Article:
Or breads of the sub-continent. Their flour is not fantastic for artisan sourdough breads but the style that emerged saw low-to-medium protein flours milled to a high level of starch damage that makes them perfect for all the many flat breads the region is full of and without which the world would be a significantly less delicious place! Consider that, to this day, most Indian homes won't have a built-in oven as the rest of us know them as roasting and baking are simply not part of the inherited tools of their culinary traditions.

And so on.

Any time I find myself jealous of the fact that, in the US, the average bag of bog-standard flour off the shelf is as strong as our specialty 'bread' flour here in Australia, I have to take a step back and remind myself that the flour I do have at my disposal and the temperature ranges I experience lend themselves naturally to their own type of breads which are every bit as valid as any others which, after all, were just the product of the materials and enrionment in those places at those times.

(Also, I've found that, while I am not going to challenging those in the US on high-rising 14% protein loaves, our normal flour on the supermarket shelf makes a perfectly good baguette without having to mess around trying to increase either extensibility or strength.)

HungryShots's picture

Dan, I think I couldn't write it better than you did. I personally baked for years with supermarket flour on which package was written 10% proteins. This is all-purpose flour for many. Did I bake fantastic looking loaves? Maybe rarely. Did I bake fantastic tasty bread? Always! Yes, my loaves were sometimes flat, sometimes dense, sometimes ugly but I have never thrown away a loaf. In my challenge to learn more, I noticed the influence of higher gluten % in the flour. And as I was lacking a good source of strong flour I added gluten powder. The difference was huge. Then, I had the luck to find Italian flours at 13%-14% proteins and the results were even better. But this is only for the visual part in my opinion. A great loaf it is not necessarily open crumb. A great loaf has a taste, texture, aroma that your mind will get crazy about. Eyes count too, but it is not the same. The true challenge that I will run in the future will be to bake bread with local organic flour that usually is ~11% proteins and get the best out of it in terms of all (taste, aroma, texture and look). I still need to practice and learn more about it and this competition with myself keeps me so motivated.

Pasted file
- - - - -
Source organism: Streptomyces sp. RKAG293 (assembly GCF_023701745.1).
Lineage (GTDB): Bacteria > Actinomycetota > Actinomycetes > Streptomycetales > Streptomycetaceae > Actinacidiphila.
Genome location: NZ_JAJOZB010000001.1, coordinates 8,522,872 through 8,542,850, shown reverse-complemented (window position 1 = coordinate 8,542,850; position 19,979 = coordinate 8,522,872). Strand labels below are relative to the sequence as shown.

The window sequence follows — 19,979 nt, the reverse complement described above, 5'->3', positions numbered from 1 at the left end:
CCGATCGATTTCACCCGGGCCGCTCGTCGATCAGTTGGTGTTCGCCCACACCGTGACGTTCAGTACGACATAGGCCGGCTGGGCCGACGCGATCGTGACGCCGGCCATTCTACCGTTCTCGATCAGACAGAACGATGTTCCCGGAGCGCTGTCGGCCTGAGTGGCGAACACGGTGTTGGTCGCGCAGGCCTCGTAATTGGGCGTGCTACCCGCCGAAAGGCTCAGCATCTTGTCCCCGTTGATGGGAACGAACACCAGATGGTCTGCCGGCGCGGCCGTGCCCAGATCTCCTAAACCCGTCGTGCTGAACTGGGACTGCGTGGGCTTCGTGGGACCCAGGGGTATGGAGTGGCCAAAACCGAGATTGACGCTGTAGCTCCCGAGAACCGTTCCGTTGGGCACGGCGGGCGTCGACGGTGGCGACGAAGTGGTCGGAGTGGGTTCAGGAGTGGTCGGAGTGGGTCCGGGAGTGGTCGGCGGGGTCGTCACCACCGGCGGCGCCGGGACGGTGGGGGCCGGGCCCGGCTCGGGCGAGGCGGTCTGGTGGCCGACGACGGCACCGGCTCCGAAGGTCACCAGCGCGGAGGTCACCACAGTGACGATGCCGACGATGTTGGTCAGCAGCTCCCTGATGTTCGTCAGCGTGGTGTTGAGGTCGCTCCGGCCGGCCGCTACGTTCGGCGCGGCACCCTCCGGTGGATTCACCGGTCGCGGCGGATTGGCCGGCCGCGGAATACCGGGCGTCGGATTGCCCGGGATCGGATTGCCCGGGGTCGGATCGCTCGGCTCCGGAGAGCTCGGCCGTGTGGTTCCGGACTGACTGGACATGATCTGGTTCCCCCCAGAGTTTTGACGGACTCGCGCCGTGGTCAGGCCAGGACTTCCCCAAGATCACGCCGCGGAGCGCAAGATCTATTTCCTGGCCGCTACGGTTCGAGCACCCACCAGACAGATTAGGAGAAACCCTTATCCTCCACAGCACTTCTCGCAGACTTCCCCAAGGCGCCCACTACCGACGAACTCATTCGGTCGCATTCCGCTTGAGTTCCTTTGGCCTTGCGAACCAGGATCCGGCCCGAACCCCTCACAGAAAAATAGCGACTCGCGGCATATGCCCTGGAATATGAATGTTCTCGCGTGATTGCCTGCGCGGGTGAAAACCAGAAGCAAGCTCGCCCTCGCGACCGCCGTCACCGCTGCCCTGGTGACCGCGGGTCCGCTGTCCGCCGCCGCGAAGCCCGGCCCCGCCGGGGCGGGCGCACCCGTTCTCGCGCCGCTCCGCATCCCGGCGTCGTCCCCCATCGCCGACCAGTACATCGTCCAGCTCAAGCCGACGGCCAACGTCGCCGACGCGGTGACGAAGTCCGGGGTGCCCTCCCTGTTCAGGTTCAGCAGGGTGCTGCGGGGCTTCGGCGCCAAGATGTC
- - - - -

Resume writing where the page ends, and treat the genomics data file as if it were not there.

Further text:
To your notes on bread cultures, I would like to add some from my home country, Romania. Once, wheat flour was like gold. Poor people had access only to corn and they were not baking bread but making polenta. Later when wheat was more accessible they baked bread in an interesting way. They were collecting the foam of grapes juice and mix it with some whole wheat and corn. They were making small buns that they were drying in the sun and stored them in the attics for the winter bakes. They rarely owned ovens so they were baking straight over embers on top of which they were putting a big terra-cotta bell. Yes, the loaves were burned on the bottom, they were removing the burning part and eat them. Were they good? I bet they could compete with many open crumb bread in terms of taste. 
Look also at the Polaine bread... they are big dense loaves and though so popular in the entire world. There is a good reason for that, they know how to take out the best of the French flours.

I have big respect for all these bread cultures, be it a dense, flat or open crumb. I do not cope instead at all with supermarket bread made with sugar and dozens of additives introduced only for speeding up production time. There, my respect stops... those are non-food to me.

Benito's picture

Not only are the loaves just beautiful like art, the production values of your video are incredible.  Thanks for sharing the detailed processes the led to the baking of your gorgeous loaves.


HungryShots's picture

I try to share a great passion here and when the things come from the heart, they get another dimension. Thank you so much Benny, very much appreciated especially when it comes from a baker who is also driven by his passion!